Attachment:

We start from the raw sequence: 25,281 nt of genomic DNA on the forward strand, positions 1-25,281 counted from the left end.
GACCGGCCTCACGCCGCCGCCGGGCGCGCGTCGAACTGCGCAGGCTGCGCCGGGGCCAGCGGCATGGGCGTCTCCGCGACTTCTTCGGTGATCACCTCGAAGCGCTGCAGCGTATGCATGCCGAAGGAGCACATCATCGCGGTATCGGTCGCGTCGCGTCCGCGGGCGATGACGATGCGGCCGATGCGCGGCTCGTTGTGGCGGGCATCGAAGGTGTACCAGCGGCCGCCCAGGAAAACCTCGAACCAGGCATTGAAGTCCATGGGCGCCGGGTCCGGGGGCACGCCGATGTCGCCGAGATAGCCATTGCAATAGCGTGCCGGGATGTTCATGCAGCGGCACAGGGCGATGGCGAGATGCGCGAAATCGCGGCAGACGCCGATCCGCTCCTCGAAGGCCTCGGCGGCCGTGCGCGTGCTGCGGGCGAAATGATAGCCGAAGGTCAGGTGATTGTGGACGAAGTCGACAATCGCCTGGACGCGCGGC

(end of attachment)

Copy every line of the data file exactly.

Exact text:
We start from the raw sequence: 25,281 nt of genomic DNA on the forward strand, positions 1-25,281 counted from the left end.
GACCGGCCTCACGCCGCCGCCGGGCGCGCGTCGAACTGCGCAGGCTGCGCCGGGGCCAGCGGCATGGGCGTCTCCGCGACTTCTTCGGTGATCACCTCGAAGCGCTGCAGCGTATGCATGCCGAAGGAGCACATCATCGCGGTATCGGTCGCGTCGCGTCCGCGGGCGATGACGATGCGGCCGATGCGCGGCTCGTTGTGGCGGGCATCGAAGGTGTACCAGCGGCCGCCCAGGAAAACCTCGAACCAGGCATTGAAGTCCATGGGCGCCGGGTCCGGGGGCACGCCGATGTCGCCGAGATAGCCATTGCAATAGCGTGCCGGGATGTTCATGCAGCGGCACAGGGCGATGGCGAGATGCGCGAAATCGCGGCAGACGCCGATCCGCTCCTCGAAGGCCTCGGCGGCCGTGCGCGTGCTGCGGGCGAAATGATAGCCGAAGGTCAGGTGATTGTGGACGAAGTCGACAATCGCCTGGACGCGCGGC